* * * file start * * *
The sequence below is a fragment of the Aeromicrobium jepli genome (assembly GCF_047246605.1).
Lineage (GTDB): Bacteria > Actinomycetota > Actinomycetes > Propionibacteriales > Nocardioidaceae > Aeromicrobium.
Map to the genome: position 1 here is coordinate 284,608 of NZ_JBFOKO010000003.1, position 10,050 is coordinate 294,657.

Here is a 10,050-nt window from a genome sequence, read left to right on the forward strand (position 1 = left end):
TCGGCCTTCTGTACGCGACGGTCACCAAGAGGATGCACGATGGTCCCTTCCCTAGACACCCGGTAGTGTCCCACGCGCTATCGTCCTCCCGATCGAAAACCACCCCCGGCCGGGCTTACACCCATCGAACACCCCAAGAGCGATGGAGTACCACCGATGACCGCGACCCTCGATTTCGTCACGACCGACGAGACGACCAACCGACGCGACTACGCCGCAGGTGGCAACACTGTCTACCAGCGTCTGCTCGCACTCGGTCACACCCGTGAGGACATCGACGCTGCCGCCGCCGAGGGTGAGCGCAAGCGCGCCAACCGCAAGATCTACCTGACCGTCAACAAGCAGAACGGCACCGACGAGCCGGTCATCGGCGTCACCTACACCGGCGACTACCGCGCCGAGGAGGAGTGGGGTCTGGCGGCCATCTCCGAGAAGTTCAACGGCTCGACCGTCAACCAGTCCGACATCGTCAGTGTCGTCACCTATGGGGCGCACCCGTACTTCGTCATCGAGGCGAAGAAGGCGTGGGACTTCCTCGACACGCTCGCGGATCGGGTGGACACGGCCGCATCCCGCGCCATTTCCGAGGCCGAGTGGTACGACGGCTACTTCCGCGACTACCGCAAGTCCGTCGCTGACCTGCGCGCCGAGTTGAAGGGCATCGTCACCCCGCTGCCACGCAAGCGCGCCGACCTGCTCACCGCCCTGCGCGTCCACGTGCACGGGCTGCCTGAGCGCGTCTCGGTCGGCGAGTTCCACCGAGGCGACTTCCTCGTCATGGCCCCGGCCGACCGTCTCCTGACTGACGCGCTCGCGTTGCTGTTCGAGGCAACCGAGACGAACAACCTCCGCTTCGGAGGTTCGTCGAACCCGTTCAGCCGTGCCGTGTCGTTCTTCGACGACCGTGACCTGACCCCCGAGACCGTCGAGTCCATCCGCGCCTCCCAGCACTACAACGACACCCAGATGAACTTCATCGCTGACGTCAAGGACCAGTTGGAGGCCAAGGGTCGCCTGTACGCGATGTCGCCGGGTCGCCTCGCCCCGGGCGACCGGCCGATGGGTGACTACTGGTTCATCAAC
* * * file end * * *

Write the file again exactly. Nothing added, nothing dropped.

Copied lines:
The sequence below is a fragment of the Aeromicrobium jepli genome (assembly GCF_047246605.1).
Lineage (GTDB): Bacteria > Actinomycetota > Actinomycetes > Propionibacteriales > Nocardioidaceae > Aeromicrobium.
Map to the genome: position 1 here is coordinate 284,608 of NZ_JBFOKO010000003.1, position 10,050 is coordinate 294,657.

Here is a 10,050-nt window from a genome sequence, read left to right on the forward strand (position 1 = left end):
TCGGCCTTCTGTACGCGACGGTCACCAAGAGGATGCACGATGGTCCCTTCCCTAGACACCCGGTAGTGTCCCACGCGCTATCGTCCTCCCGATCGAAAACCACCCCCGGCCGGGCTTACACCCATCGAACACCCCAAGAGCGATGGAGTACCACCGATGACCGCGACCCTCGATTTCGTCACGACCGACGAGACGACCAACCGACGCGACTACGCCGCAGGTGGCAACACTGTCTACCAGCGTCTGCTCGCACTCGGTCACACCCGTGAGGACATCGACGCTGCCGCCGCCGAGGGTGAGCGCAAGCGCGCCAACCGCAAGATCTACCTGACCGTCAACAAGCAGAACGGCACCGACGAGCCGGTCATCGGCGTCACCTACACCGGCGACTACCGCGCCGAGGAGGAGTGGGGTCTGGCGGCCATCTCCGAGAAGTTCAACGGCTCGACCGTCAACCAGTCCGACATCGTCAGTGTCGTCACCTATGGGGCGCACCCGTACTTCGTCATCGAGGCGAAGAAGGCGTGGGACTTCCTCGACACGCTCGCGGATCGGGTGGACACGGCCGCATCCCGCGCCATTTCCGAGGCCGAGTGGTACGACGGCTACTTCCGCGACTACCGCAAGTCCGTCGCTGACCTGCGCGCCGAGTTGAAGGGCATCGTCACCCCGCTGCCACGCAAGCGCGCCGACCTGCTCACCGCCCTGCGCGTCCACGTGCACGGGCTGCCTGAGCGCGTCTCGGTCGGCGAGTTCCACCGAGGCGACTTCCTCGTCATGGCCCCGGCCGACCGTCTCCTGACTGACGCGCTCGCGTTGCTGTTCGAGGCAACCGAGACGAACAACCTCCGCTTCGGAGGTTCGTCGAACCCGTTCAGCCGTGCCGTGTCGTTCTTCGACGACCGTGACCTGACCCCCGAGACCGTCGAGTCCATCCGCGCCTCCCAGCACTACAACGACACCCAGATGAACTTCATCGCTGACGTCAAGGACCAGTTGGAGGCCAAGGGTCGCCTGTACGCGATGTCGCCGGGTCGCCTCGCCCCGGGCGACCGGCCGATGGGTGACTACTGGTTCATCAAC